I came across an interesting article the other day looking at the link between record breaking and the "harmonic series" $1 + \frac{1}{2} + \frac{1}{3} + \frac{1}{4} + \frac{1}{5} + ....$. If you went through a list of 100 random numbers, have a guess as to how often would you expect to break the record for the largest number so far? Let's take a simpler example. Here are 10 random numbers: 3, 8, 5, 7, 2, 5, 3, 9, 1, 7 Clearly the first number ...

## Patterns in Pascal’s Triangle

One of the great joys in Maths is exploring something seemingly very simple and finding layers upon layers of complexity, and connections with other areas of Maths which at first sight appear to be totally separate. I'm sure you have come across Pascal's triangle; here it is: To create each new row, start and finish with 1, and then each number in between is formed by adding the two numbers immediately above. Pattern 1: One of the most obvious patterns is the ...

## Prepare Your Body and Your Mind for the Exams

This will probably be my last blog before you dive into the exams in May. I hope your revision has gone well: there's still time to go over more past papers to become as familiar as possible with the way the examiners ask questions. And don't forget that, in Maths exams, there's only one mark for the correct answer – all the other marks are for working and intermediate answers. So train yourself to write as much as you can ...

## Don’t Lose Marks Unnecessarily in Your Maths Exams

There is statistical evidence that 1 in 7 of you will lose marks which you shouldn't lose: in other words, there could be marks which you could easily gain, even if you can't answer a question, but what you put on paper didn't match the examiner's mark scheme. It's unlikely you're going to get 100%. Some questions you just can't see what to do; some you think you can do, but you get the wrong answer; or you run out of ...

## The Wine Glass and the Water Glass Puzzle

This is an old one but is a wonderful example of a puzzle with an unexpected, counter-intuitive solution. 'Two 50ml glasses are filled to the brim, one with wine and the other with water. A teaspoon (5ml) of water is transferred to the wine glass and thoroughly mixed in. Then a teaspoon of the mixture is transferred back to the water glass. Question: is there now more water in the wine, or wine in the water?' The more you think about it, ...

## Understanding Keywords in Mathematics Exams

Whether you are approaching your final exams, or you're at the stage of mid-course exams, you're probably beginning to put in some practice of past paper questions. Sometimes it isn't the maths which is hard, but understanding the language of the question; and each question will contain certain keywords which tell you how you should be tackling the question, and what you should be writing down. I can't emphasise enough how important it is to understand what, in the context ...

## New Release: IB Environmental Systems and Societies – Study & Revision Guide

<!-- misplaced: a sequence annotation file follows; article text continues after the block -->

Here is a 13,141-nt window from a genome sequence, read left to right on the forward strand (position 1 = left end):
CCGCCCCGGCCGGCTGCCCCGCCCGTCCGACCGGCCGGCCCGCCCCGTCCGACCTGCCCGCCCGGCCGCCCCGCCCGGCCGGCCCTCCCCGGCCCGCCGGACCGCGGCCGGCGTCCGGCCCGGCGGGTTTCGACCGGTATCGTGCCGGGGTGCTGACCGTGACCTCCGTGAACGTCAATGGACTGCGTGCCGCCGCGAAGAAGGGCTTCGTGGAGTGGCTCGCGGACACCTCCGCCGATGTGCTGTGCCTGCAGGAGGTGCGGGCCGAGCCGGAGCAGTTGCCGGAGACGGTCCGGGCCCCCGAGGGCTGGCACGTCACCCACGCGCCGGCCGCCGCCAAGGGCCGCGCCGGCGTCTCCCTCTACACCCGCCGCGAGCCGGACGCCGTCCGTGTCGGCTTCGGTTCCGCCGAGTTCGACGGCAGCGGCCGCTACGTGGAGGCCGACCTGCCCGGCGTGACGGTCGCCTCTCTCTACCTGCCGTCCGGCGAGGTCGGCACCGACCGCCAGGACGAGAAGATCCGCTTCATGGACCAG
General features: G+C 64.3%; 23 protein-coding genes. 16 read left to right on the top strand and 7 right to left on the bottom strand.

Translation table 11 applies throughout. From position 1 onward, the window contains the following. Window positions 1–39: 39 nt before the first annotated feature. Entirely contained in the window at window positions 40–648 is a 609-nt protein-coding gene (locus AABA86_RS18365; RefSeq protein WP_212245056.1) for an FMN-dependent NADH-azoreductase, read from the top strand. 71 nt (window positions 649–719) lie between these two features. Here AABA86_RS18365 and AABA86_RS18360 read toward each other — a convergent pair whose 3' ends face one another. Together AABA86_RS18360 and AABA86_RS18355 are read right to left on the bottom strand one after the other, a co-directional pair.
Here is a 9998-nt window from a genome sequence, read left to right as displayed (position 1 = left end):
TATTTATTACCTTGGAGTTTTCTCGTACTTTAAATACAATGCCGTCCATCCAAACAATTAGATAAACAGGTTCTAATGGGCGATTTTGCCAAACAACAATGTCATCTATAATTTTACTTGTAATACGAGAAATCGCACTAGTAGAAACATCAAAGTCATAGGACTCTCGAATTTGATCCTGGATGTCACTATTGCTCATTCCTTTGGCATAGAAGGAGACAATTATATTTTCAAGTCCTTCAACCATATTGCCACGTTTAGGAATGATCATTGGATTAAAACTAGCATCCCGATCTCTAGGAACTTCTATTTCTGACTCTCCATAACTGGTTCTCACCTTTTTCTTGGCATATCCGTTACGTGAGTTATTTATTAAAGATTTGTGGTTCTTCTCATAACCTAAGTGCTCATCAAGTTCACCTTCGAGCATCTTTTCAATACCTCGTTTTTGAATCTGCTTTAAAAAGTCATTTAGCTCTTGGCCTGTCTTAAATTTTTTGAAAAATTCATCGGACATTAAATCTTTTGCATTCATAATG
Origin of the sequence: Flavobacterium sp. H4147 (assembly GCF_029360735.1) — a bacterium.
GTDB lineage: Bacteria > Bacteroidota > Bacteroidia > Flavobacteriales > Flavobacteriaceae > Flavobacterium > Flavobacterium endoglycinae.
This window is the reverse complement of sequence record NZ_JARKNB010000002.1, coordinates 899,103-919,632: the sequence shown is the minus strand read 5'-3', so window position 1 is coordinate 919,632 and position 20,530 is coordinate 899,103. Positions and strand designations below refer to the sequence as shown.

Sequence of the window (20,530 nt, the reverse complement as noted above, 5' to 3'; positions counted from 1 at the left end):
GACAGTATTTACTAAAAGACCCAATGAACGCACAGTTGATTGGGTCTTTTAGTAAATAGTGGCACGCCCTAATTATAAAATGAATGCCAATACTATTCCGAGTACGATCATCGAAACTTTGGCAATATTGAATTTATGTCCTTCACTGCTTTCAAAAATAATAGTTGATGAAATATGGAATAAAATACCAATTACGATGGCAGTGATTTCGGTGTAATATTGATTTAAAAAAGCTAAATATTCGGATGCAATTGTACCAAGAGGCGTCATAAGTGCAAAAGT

We are delighted to announce the publication of our new study and revision guide for IB Environmental Systems and Societies (ESS). Written for the requirements of the 2017–2023 exam sessions, this revision guide offers succinct coverage of the whole syllabus for Environmental Systems and Societies, with extensive self-test material to help students prepare for mocks and final exams. Clearly structured to match the curriculum, it offers exam tips and original case studies. Here’s what author Adrian Palmer said about his book: I have ...

## Understanding the Chain Rule

Most students are first introduced to the chain rule when shown how to differentiate a function such as y = (3x - 2)5. The problem is that is tempting to try and fit all chain rule differentiations into that format, for example trying to differentiate e3x - 2 in the same way. What is the chain rule? It's a calculus formula with a wide range of uses, just one of which is differentiating a 'function of a function.' Quite simply, differentiation concerns the rate ...

## Straight Line Curves

It's a really relaxing bit of recreational mathematics (albeit with some serious theory behind it), creating beautiful curves just by drawing straight lines. I can only give a glimpse in this blog, but the possibilities are endless. If you're tempted to have a go, one word of caution: be as accurate as you can since the final result can be disappointing if you are careless, or work too fast. My first example is probably about the simplest you can do. I've ...

## Great Mathematicians 5: Al-Khwarizmi

Not heard of him? Born in 780 in what was then Persia, he became one of the learned men of the House of Wisdom in Baghdad. He lived to the age of 70 and, because of the breadth of his work in mathematics and the sciences, he must have been an amazing person to know. The House of Wisdom acquired and translated scientific and philosophical treatises, mainly from Greek, as well as publishing original research. Al-Khwarizmi's first major publication was The ...